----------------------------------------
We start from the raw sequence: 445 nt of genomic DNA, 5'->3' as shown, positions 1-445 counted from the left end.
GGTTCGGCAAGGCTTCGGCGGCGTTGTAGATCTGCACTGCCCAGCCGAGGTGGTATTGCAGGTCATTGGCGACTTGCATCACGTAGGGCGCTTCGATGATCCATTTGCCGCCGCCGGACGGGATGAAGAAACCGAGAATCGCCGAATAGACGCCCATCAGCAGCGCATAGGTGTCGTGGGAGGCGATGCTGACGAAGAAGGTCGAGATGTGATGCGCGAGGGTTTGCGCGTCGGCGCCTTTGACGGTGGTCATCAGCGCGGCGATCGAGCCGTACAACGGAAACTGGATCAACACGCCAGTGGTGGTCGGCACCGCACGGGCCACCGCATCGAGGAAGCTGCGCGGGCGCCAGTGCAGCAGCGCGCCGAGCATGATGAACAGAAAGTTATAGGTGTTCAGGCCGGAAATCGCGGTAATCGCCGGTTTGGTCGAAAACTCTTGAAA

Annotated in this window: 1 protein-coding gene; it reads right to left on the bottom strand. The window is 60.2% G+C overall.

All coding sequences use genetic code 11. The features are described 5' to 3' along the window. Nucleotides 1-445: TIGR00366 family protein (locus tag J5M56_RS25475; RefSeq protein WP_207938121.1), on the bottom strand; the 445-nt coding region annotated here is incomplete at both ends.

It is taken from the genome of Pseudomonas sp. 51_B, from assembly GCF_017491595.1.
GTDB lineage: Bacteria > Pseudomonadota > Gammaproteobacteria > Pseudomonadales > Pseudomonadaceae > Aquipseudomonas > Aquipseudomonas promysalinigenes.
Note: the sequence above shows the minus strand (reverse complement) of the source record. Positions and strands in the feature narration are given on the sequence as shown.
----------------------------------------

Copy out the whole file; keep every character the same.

We start from the raw sequence: 445 nt of genomic DNA, 5'->3' as shown, positions 1-445 counted from the left end.
GGTTCGGCAAGGCTTCGGCGGCGTTGTAGATCTGCACTGCCCAGCCGAGGTGGTATTGCAGGTCATTGGCGACTTGCATCACGTAGGGCGCTTCGATGATCCATTTGCCGCCGCCGGACGGGATGAAGAAACCGAGAATCGCCGAATAGACGCCCATCAGCAGCGCATAGGTGTCGTGGGAGGCGATGCTGACGAAGAAGGTCGAGATGTGATGCGCGAGGGTTTGCGCGTCGGCGCCTTTGACGGTGGTCATCAGCGCGGCGATCGAGCCGTACAACGGAAACTGGATCAACACGCCAGTGGTGGTCGGCACCGCACGGGCCACCGCATCGAGGAAGCTGCGCGGGCGCCAGTGCAGCAGCGCGCCGAGCATGATGAACAGAAAGTTATAGGTGTTCAGGCCGGAAATCGCGGTAATCGCCGGTTTGGTCGAAAACTCTTGAAA

Annotated in this window: 1 protein-coding gene; it reads right to left on the bottom strand. The window is 60.2% G+C overall.

All coding sequences use genetic code 11. The features are described 5' to 3' along the window. Nucleotides 1-445: TIGR00366 family protein (locus tag J5M56_RS25475; RefSeq protein WP_207938121.1), on the bottom strand; the 445-nt coding region annotated here is incomplete at both ends.

It is taken from the genome of Pseudomonas sp. 51_B, from assembly GCF_017491595.1.
GTDB lineage: Bacteria > Pseudomonadota > Gammaproteobacteria > Pseudomonadales > Pseudomonadaceae > Aquipseudomonas > Aquipseudomonas promysalinigenes.
Note: the sequence above shows the minus strand (reverse complement) of the source record. Positions and strands in the feature narration are given on the sequence as shown.